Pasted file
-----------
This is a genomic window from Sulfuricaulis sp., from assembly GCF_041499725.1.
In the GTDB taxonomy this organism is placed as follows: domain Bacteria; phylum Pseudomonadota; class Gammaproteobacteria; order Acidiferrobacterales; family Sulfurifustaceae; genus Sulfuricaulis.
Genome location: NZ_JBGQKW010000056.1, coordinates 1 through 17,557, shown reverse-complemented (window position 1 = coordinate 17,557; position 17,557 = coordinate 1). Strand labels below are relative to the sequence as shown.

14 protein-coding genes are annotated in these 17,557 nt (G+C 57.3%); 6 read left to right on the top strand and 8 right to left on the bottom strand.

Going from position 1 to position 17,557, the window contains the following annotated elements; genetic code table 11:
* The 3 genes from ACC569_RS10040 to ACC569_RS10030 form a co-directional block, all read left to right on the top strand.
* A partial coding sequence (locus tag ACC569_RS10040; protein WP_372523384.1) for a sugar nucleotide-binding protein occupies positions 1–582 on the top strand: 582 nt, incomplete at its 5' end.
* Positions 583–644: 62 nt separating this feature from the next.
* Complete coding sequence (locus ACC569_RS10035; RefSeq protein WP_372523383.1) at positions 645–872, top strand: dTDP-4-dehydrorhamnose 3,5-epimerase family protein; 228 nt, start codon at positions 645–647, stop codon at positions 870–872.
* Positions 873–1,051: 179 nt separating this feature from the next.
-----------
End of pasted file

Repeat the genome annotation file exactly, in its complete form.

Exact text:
This is a genomic window from Sulfuricaulis sp., from assembly GCF_041499725.1.
In the GTDB taxonomy this organism is placed as follows: domain Bacteria; phylum Pseudomonadota; class Gammaproteobacteria; order Acidiferrobacterales; family Sulfurifustaceae; genus Sulfuricaulis.
Genome location: NZ_JBGQKW010000056.1, coordinates 1 through 17,557, shown reverse-complemented (window position 1 = coordinate 17,557; position 17,557 = coordinate 1). Strand labels below are relative to the sequence as shown.

14 protein-coding genes are annotated in these 17,557 nt (G+C 57.3%); 6 read left to right on the top strand and 8 right to left on the bottom strand.

Going from position 1 to position 17,557, the window contains the following annotated elements; genetic code table 11:
* The 3 genes from ACC569_RS10040 to ACC569_RS10030 form a co-directional block, all read left to right on the top strand.
* A partial coding sequence (locus tag ACC569_RS10040; protein WP_372523384.1) for a sugar nucleotide-binding protein occupies positions 1–582 on the top strand: 582 nt, incomplete at its 5' end.
* Positions 583–644: 62 nt separating this feature from the next.
* Complete coding sequence (locus ACC569_RS10035; RefSeq protein WP_372523383.1) at positions 645–872, top strand: dTDP-4-dehydrorhamnose 3,5-epimerase family protein; 228 nt, start codon at positions 645–647, stop codon at positions 870–872.
* Positions 873–1,051: 179 nt separating this feature from the next.